As a silly example, if you did an experiment to determine the acceleration due to gravity, your TLDR could simply be, "The acceleration due to gravity is 9.8 m/s^2." And for many readers, that's all they need to know. But you should definitely also explain your methodology and present the data from your experiment.

I thought it was obviously fiction, but I didn't know that it was set in Dath Ilan, and the fact that it's set in Dath Ilan would give away that the red hair thing is fake.

You see this sort of thing with acquisitions. Say company A is currently priced at $100, and company B announces that it's acquiring A for $200 per share. A will jump up to something like $170 per share, and then slowly increase to $200 on the acquisition date. The $30 gap is there because there's some probability that the acquisition will fall through, and that probability decreases over time (unless it actually does fall through, in which case the price drops back down to ~$100).

I get motion sickness easily, but I don't often suffer from nausea because I avoid doing things that make me motion sick (e.g., reading in the car). If I took anti-nausea pills, I could do those things more.

I "know" that nausea can be handled with a pill, but it had never occurred to me to carry around a couple anti-nausea pills.

[P]eople don’t know whether they dream in colour. Dreams may not even have associated colours one way or the other! Indeed, when I asked a few friends and family whether they dreamed in colour, a surprising number of them answered “I don’t know”.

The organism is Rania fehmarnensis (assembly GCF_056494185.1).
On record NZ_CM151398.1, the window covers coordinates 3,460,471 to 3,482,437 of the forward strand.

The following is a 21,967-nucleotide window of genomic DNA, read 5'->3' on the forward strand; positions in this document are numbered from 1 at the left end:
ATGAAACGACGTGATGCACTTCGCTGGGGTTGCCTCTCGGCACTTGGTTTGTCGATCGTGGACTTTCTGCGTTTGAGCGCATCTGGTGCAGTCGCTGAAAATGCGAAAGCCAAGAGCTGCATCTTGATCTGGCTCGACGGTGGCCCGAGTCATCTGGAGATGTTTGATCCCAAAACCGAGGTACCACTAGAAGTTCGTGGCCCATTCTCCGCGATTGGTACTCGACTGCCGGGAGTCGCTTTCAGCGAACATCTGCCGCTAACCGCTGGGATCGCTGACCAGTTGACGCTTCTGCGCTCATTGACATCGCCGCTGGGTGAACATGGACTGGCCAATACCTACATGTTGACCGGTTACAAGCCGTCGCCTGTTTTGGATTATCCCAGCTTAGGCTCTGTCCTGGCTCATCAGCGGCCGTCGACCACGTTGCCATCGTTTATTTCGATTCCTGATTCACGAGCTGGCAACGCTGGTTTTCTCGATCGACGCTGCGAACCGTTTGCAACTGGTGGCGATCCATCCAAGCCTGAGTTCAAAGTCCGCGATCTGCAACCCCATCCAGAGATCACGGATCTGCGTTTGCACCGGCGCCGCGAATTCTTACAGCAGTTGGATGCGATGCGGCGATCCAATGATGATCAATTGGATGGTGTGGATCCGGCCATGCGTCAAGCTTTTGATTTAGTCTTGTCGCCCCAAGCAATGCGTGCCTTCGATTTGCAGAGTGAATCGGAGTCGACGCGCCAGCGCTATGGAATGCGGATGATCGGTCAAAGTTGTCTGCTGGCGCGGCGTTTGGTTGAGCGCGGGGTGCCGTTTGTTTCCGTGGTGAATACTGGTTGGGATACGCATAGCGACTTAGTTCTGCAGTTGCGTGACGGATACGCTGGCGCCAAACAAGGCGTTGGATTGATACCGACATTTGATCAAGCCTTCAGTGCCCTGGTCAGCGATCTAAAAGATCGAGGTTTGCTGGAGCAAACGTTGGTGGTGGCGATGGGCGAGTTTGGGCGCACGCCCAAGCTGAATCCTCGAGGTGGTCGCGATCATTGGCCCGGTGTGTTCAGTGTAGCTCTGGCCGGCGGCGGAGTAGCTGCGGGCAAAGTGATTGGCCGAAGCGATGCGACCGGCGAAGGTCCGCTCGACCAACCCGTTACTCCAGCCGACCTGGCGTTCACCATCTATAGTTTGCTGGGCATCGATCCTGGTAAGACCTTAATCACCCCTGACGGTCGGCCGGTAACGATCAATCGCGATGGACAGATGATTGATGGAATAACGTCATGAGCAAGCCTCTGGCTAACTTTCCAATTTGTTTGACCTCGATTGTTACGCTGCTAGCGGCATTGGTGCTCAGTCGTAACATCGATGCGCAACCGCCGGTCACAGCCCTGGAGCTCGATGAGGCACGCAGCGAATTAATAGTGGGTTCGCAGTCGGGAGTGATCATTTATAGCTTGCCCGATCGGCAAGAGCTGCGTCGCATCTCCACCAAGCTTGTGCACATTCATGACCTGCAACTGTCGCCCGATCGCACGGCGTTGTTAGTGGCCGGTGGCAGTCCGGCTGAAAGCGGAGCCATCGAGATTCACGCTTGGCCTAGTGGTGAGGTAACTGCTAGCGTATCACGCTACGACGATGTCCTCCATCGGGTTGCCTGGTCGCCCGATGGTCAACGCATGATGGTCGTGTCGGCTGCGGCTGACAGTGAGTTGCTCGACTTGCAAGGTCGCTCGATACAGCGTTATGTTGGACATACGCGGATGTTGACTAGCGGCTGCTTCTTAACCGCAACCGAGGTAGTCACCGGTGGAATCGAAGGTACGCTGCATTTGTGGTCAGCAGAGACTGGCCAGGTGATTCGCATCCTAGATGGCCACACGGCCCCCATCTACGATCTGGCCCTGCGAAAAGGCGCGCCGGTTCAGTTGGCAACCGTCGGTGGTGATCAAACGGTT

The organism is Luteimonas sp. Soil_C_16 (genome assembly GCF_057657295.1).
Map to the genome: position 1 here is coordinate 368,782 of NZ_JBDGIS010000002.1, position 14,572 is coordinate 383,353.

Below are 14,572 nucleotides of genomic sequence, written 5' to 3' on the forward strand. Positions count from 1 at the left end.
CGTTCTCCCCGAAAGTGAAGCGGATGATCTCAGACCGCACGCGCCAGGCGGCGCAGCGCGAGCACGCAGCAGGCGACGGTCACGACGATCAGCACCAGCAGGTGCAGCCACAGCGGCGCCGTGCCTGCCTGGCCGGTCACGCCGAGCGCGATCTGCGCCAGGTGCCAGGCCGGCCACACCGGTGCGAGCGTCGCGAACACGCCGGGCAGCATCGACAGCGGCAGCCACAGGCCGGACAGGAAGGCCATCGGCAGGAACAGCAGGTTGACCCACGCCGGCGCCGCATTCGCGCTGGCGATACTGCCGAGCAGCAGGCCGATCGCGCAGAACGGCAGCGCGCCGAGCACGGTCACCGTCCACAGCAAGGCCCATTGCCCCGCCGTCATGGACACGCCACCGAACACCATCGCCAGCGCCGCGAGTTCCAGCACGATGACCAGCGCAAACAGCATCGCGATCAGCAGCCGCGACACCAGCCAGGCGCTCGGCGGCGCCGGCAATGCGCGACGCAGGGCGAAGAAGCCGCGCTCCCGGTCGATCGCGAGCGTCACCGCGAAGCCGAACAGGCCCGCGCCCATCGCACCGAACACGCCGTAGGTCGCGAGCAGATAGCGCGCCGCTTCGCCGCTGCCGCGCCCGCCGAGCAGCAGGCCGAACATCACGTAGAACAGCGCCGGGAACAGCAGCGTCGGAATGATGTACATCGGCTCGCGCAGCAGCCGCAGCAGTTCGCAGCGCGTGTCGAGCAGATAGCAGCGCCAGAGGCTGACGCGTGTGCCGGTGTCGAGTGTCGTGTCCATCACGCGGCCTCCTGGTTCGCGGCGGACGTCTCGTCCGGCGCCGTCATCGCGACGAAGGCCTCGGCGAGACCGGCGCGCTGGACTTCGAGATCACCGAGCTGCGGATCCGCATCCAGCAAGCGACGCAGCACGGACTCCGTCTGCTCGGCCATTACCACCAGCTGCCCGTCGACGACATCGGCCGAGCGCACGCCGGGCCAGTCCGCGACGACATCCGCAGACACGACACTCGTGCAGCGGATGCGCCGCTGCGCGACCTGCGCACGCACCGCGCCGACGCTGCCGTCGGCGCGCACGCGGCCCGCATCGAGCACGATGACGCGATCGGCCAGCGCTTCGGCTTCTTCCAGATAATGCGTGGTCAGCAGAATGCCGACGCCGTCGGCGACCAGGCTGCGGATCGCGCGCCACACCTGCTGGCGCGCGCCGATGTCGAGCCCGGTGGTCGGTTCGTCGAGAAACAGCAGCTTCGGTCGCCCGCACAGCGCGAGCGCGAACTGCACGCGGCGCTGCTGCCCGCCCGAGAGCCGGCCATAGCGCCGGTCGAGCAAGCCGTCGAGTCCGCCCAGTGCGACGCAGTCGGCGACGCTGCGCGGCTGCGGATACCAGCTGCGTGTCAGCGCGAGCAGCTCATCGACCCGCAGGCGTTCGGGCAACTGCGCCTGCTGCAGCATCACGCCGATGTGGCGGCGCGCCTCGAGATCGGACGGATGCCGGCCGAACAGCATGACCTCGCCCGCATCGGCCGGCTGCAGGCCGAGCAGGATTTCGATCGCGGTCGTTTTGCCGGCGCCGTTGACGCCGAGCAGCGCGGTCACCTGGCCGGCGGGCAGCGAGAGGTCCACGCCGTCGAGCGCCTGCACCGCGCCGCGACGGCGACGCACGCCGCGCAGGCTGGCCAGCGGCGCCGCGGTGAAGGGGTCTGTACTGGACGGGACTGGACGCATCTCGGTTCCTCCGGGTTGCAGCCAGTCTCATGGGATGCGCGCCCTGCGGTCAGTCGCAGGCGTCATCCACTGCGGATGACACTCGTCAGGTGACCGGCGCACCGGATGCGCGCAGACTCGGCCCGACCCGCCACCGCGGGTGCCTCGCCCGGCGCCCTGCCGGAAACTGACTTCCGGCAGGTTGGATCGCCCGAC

I don't know much about the science of dreams, but I suspect that the answer may be that many dreams activate rods but not cones (or, at least, activate the parts of the brain that receive signals from rods). When it's dark, and my cones are not receiving enough light to function, I wouldn't describe the world I see as "black and white"—it seems different than that—but I also can't see color. Perhaps many people's dreams work the same way. (I find that, in many of my dreams, the dream world is dark enough that I can't see color.)

I have a question about COVID spread. Based on what I know of the numbers, the rate of spread + immunity doesn't add up, but my numbers could be wrong.

It seems to me that one of two things must be true:

Before the vaccine launched, r0 was greater than 1, but still low enough that most people didn't catch it. Then, after ~50% of people in the developed world got the vaccine (and ~20% of people had already gotten COVID), r0 was low enough that COVID died out in the developed world within a few months. After the vaccine launched and most people got it, r0 was high enough that COVID continued to spread. Before the vaccine launched, r0 was far higher, and pretty much everyone got it.

But both these things are false. Why?

(One thing that could explain it is that NPIs kept the virus in check, and people started behaving much more riskily after the vaccine became available. This seems intuitively wrong because the vaccine is so much more effective than NPIs but I'm not sure about the numbers.)

(Another possible explanation is that, even though vaccines are 90%(ish) effective at preventing spread, that doesn't reduce r0 by anywhere close to 90%. Which also seems wrong to me but I don't know exactly how r0 works.)